Ecoalf opens 3D-printed clothing store made of 100% recycled plastic
Spain – Conscious fashion brand Ecoalf and Nagami, a design studio specialising in sustainable architecture, have opened a 90-square-metre store made entirely of 3D-printed recycled plastic.
The stunning installation in Las Rozas Village, Madrid, takes customers into a glacier-inspired space with walls, shelves and display tables made from 3.3 tonnes of plastic. Ecoalf incorporated its sustainable fashion, accessories and footwear lines into the room. The designers aim to raise awareness of how 75% of all areas covered by glaciers have melted due to rising temperatures over the past 50 years.
‘3D printing allows us to bring unimaginable spaces to life. The latter are produced locally not only by using recycled materials, but by establishing production chains that are cleaner, more sustainable and flexible. This is already a reality,’ says Manuel Jiménez García, co-founder and CEO of Nagami.
In Hyperphysical Stores, we analyse how retailers rethink bricks-and-mortar stores to make them engaging, sensorial and memorable. Ecoalf is taking this further with an innovative, awe-inspiring and inherently political shopping experience.
The science of 3D printing large-scale products from sustainable raw materials like plastic waste presents endless opportunities for anyone from new retailers to the housing market
WatchHouse recycles coffee bean chaff into espresso-based soap
To make its coffee manufacturing process more sustainable, WatchHouse thought about its chaff (a by-product from roasting beans) that used to go straight in the bin. By partnering with Haeckels, it realised that upcycling the coffee debris into a soap and lotion formula was possible. Both companies have now introduced the WatchHouse x Haeckels Bundle, which includes an espresso-based hand wash and a moisturising lotion made with espresso, avocado seeds and oat milk.
In Food Waste Innovation, we explored how the growing need to create innovative and sustainable solutions to food waste presents a range of opportunities for innovators.
The beauty industry should consider more synergies with the food and drink business to upcycle organic waste. Not only would they be finding new formulas, but they would also show how authentically engaged they are in sustainability — appealing to younger customers looking for ethical brands they can trust.
Hilton hotel posts 10-minute TikTok advert
US – US hotel chain Hilton is circumventing fast scroll culture with its 10-minute TikTok advert.
The advert opens with Hilton heiress Paris Hilton asking: ‘Would you watch a 10-minute-long TikTok?’
Then a roster of popular TikTok creators take over, including Chris Olsen, Baron Ryan, GirlBossTown and Boman Martinez-Reid – each trying to persuade viewers to stop scrolling and keep watching.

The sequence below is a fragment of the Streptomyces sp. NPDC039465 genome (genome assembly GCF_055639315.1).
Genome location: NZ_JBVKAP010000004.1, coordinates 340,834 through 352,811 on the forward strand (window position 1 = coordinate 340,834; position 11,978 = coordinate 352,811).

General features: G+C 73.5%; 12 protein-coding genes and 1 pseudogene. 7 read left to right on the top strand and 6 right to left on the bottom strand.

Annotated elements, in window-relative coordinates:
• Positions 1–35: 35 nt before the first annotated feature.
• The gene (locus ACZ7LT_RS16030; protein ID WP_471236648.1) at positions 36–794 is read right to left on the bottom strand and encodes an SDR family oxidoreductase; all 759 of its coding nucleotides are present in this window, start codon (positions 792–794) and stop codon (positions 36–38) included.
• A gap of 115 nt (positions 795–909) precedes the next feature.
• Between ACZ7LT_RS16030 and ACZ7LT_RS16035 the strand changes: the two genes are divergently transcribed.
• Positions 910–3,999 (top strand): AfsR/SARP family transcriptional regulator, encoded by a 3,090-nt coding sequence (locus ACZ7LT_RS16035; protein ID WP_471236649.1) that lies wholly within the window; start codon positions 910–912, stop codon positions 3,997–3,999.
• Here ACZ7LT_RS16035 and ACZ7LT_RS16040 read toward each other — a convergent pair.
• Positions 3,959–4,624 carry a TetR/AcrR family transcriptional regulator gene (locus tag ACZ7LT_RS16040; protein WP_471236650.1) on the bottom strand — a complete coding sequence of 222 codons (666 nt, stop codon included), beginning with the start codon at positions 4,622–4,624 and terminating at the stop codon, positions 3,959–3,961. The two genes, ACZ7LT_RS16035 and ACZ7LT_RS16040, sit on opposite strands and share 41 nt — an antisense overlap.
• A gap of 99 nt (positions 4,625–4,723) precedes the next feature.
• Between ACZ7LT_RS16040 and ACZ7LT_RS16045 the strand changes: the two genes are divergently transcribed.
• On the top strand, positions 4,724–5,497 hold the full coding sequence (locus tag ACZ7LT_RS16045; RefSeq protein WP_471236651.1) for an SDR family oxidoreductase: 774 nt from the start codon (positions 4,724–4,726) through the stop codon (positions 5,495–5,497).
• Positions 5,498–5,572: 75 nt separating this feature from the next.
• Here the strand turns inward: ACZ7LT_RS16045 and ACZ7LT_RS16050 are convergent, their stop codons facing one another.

The creators’ spots were filmed separately and in their own styles. The advert is cohesive because they are unified in delivering Hilton’s brand message.
As part of the hotel chain’s #HiltonForTheStay campaign, Hilton has given TikTok viewers an incentive to stick with the 10-minute spot. Those that make it to the end are eligible to win a share of 10m Hilton Honors Points.
Attention is one of social media’s greatest commodities and it can be a struggle for advertisers to capture. Hilton’s 10-minute TikTok has been viewed 19.7m times because it is creative, authentic and fun. It is also enjoyable –young viewers are willing to watch adverts that prioritise entertaining them.
Be fun and have fun. Consumers want to connect with brands that value and showcase joy.
Stat: The promising results of the four-day working week trial
UK – Could a four-day working week become the norm? As the largest pilot scheme to date came to an end, non-profit organisation 4 Day Week Global has revealed the overwhelmingly positive outcomes.
Since June 2022, nearly 3,000 UK-based employees took part in 4 Day Week Campaign, a six-month trial giving staff the opportunity to take an extra day off every week while remaining on the same salary. Companies taking part in the four-day week pilot were also offered workshops and mentoring to adjust to these changes, and to help employees manage their time to avoid productivity loss.
A survey revealed that 39% of employees felt less stressed and 54% experienced better work-life balance while working 32 hours weekly. The average number of sick days taken also dropped. The model seems to have convinced companies as well – over nine in 10 decided to extend the new working pattern, while 30% have made four-day weeks a permanent company policy. Providing wellbeing benefits and permitting equal if not heightened productivity, shorter working weeks are a development sure to define the future of work.
For business leaders, taking extra steps to stay ahead on employee benefits will go a long way to retain and attract new talent as the great reshuffle continues